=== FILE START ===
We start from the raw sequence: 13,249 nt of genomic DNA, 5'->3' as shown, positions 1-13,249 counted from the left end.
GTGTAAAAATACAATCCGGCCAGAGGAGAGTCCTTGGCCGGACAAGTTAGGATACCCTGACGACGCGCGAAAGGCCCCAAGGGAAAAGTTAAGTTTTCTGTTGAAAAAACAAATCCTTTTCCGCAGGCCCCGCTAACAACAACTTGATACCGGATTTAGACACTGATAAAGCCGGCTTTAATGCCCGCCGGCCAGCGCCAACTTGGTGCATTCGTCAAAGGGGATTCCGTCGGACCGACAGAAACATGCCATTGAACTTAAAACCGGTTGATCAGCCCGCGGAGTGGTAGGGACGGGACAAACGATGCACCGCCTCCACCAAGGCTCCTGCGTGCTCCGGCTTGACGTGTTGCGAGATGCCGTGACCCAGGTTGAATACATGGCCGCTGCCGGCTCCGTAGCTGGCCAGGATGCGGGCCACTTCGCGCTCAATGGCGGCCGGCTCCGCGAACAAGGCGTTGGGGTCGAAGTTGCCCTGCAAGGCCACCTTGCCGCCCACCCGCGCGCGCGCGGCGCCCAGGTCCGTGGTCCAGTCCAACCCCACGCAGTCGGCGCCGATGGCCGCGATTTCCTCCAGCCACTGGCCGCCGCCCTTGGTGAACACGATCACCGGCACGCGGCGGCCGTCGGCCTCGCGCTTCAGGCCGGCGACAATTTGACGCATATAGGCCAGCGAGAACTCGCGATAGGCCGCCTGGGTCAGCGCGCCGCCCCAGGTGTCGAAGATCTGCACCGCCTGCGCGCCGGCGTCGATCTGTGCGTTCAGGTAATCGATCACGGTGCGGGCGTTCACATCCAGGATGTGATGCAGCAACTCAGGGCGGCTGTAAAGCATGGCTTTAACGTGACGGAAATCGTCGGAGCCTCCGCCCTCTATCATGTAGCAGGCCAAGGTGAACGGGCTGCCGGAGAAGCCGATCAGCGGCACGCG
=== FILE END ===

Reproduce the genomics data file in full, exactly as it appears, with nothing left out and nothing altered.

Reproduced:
We start from the raw sequence: 13,249 nt of genomic DNA, 5'->3' as shown, positions 1-13,249 counted from the left end.
GTGTAAAAATACAATCCGGCCAGAGGAGAGTCCTTGGCCGGACAAGTTAGGATACCCTGACGACGCGCGAAAGGCCCCAAGGGAAAAGTTAAGTTTTCTGTTGAAAAAACAAATCCTTTTCCGCAGGCCCCGCTAACAACAACTTGATACCGGATTTAGACACTGATAAAGCCGGCTTTAATGCCCGCCGGCCAGCGCCAACTTGGTGCATTCGTCAAAGGGGATTCCGTCGGACCGACAGAAACATGCCATTGAACTTAAAACCGGTTGATCAGCCCGCGGAGTGGTAGGGACGGGACAAACGATGCACCGCCTCCACCAAGGCTCCTGCGTGCTCCGGCTTGACGTGTTGCGAGATGCCGTGACCCAGGTTGAATACATGGCCGCTGCCGGCTCCGTAGCTGGCCAGGATGCGGGCCACTTCGCGCTCAATGGCGGCCGGCTCCGCGAACAAGGCGTTGGGGTCGAAGTTGCCCTGCAAGGCCACCTTGCCGCCCACCCGCGCGCGCGCGGCGCCCAGGTCCGTGGTCCAGTCCAACCCCACGCAGTCGGCGCCGATGGCCGCGATTTCCTCCAGCCACTGGCCGCCGCCCTTGGTGAACACGATCACCGGCACGCGGCGGCCGTCGGCCTCGCGCTTCAGGCCGGCGACAATTTGACGCATATAGGCCAGCGAGAACTCGCGATAGGCCGCCTGGGTCAGCGCGCCGCCCCAGGTGTCGAAGATCTGCACCGCCTGCGCGCCGGCGTCGATCTGTGCGTTCAGGTAATCGATCACGGTGCGGGCGTTCACATCCAGGATGTGATGCAGCAACTCAGGGCGGCTGTAAAGCATGGCTTTAACGTGACGGAAATCGTCGGAGCCTCCGCCCTCTATCATGTAGCAGGCCAAGGTGAACGGGCTGCCGGAGAAGCCGATCAGCGGCACGCG